Trial scheduled in lawsuit against Meriden police over jail cell hanging

Trial scheduled in lawsuit against Meriden police over jail cell hanging



reporter photo

MERIDEN — A trial is scheduled for early next year in a civil lawsuit filed against the police department on behalf of Erica Moreno, a 29-year-old city woman who hanged herself in a holding cell in January 2016.  

The two sides are nearing completion of the case’s discovery phase, according to Attorney Steven J. Errante, who is representing Moreno’s estate. Six officers have given depositions and the city is expected to depose expert witnesses in the next two months, he added.

The plaintiffs rejected the city’s settlement offer, according to Errante. Moreno has two surviving children. 

“The only question is what would be considered fair and reasonable damages for her children,” he said

The lawsuit, filed in June 2017, alleges police negligence for failing to properly monitor Moreno in the holding cell, including not removing the drawstring she used to asphyxiate herself.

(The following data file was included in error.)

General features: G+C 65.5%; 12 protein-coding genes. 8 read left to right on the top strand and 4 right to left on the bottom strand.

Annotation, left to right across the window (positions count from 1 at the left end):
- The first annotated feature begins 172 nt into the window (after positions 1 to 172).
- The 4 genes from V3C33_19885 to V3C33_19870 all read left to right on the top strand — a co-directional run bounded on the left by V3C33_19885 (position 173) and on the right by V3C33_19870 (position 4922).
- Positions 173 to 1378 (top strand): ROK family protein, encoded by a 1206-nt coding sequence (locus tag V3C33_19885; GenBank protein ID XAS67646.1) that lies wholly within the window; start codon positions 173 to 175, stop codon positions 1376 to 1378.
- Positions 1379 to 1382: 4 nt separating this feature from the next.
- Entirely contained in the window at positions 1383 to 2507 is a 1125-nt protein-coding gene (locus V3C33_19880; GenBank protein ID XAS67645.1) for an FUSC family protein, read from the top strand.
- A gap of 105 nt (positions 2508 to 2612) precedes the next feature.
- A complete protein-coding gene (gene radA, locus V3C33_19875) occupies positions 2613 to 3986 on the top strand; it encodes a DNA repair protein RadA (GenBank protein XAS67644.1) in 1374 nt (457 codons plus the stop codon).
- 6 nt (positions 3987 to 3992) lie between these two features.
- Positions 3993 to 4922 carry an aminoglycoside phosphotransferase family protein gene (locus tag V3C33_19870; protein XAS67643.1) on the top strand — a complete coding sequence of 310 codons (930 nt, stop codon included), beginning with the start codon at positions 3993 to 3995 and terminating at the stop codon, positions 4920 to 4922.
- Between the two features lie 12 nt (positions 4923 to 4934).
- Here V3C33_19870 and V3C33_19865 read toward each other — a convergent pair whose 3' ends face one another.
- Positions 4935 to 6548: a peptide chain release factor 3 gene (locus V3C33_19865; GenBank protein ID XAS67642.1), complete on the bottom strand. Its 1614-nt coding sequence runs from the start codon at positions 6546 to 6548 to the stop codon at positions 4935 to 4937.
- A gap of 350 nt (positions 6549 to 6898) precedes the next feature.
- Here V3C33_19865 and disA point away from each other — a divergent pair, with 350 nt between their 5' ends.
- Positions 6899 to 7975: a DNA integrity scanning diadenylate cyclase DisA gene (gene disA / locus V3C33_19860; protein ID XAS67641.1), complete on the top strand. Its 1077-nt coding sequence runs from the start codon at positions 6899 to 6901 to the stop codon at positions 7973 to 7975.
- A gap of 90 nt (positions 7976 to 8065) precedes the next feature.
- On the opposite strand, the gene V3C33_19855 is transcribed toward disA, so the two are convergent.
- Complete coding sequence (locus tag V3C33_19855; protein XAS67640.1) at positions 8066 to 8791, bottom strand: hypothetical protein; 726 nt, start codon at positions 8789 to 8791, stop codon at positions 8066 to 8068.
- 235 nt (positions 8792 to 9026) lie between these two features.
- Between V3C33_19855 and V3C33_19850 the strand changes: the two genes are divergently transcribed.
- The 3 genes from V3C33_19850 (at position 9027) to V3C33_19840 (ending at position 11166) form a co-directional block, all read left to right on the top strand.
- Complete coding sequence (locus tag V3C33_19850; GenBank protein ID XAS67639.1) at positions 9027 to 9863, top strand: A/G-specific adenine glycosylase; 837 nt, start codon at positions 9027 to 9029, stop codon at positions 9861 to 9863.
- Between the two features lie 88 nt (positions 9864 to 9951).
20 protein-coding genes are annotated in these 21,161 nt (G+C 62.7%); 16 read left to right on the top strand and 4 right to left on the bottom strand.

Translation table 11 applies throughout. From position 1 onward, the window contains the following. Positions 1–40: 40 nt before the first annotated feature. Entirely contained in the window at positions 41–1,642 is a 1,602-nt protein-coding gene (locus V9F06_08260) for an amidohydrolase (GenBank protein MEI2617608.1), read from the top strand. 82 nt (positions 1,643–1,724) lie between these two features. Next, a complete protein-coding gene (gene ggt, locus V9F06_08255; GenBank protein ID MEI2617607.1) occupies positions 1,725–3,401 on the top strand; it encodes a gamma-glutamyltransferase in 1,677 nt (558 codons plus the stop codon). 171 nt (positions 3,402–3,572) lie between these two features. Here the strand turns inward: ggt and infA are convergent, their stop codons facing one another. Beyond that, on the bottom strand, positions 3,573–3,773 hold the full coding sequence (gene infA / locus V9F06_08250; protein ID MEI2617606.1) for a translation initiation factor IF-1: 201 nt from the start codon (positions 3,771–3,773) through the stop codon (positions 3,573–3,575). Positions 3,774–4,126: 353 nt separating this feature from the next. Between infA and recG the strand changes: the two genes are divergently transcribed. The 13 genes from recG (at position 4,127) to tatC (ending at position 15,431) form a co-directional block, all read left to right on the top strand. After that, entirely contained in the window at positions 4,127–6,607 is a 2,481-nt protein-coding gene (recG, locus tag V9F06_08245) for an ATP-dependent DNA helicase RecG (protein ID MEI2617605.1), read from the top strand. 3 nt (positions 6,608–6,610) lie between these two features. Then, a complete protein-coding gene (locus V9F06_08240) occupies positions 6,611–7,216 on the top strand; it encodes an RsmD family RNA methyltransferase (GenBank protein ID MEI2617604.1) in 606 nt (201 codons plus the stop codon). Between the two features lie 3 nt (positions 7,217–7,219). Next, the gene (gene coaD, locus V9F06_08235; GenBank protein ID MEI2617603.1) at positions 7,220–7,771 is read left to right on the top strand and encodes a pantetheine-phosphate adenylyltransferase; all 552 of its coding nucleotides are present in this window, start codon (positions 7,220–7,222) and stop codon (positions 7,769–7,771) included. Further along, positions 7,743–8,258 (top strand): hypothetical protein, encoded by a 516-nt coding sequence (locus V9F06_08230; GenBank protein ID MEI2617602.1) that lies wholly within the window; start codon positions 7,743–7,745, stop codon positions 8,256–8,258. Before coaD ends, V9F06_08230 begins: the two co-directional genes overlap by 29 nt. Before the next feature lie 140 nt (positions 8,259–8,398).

Police spokesman Sgt. Christopher Fry, in an email, wrote that it’s the city’s policy “not to comment on any pending lawsuits.”  The suit names eight officers as defendants, along with Police Chief Jeffry Cossette.

An internal affairs investigation concluded two officers, Jimmy Fong and Margaret Smusz, violated policy by failing to remove the drawstring and properly supervise Moreno. They were given 30-day suspensions, with 15 days held in abeyance for two years.

Most of what happened that night was recorded on video, according to Errante.

The lawsuit is seeking compensation "substantially more than $1 million,” Errante told the Record-Journal in 2017.   

The plaintiffs have argued the Police Department had numerous interactions with Moreno and was aware that she suffered mental illness and behaved erratically at times. From 1997 to 2016, police responded to 107 incidents involving Moreno, which resulted in 36 arrests and three citations, according to documents provided by police. 

Some of the officers that interacted with Moreno that night personally knew of Moreno because they previously responded to incidents involving her, according to Errante.

As part of their case, the plaintiffs also called Charles Drago, a decorated former law enforcement officer and police training instructor in Florida, as an expert witness. Drago testified that officers did not conduct a proper search of Moreno’s person before leaving her in the cell and failed to sufficiently monitor video surveillance of the cell. 

mzabierek@record-journal.com
203-317-2279
Twitter: @MatthewZabierek


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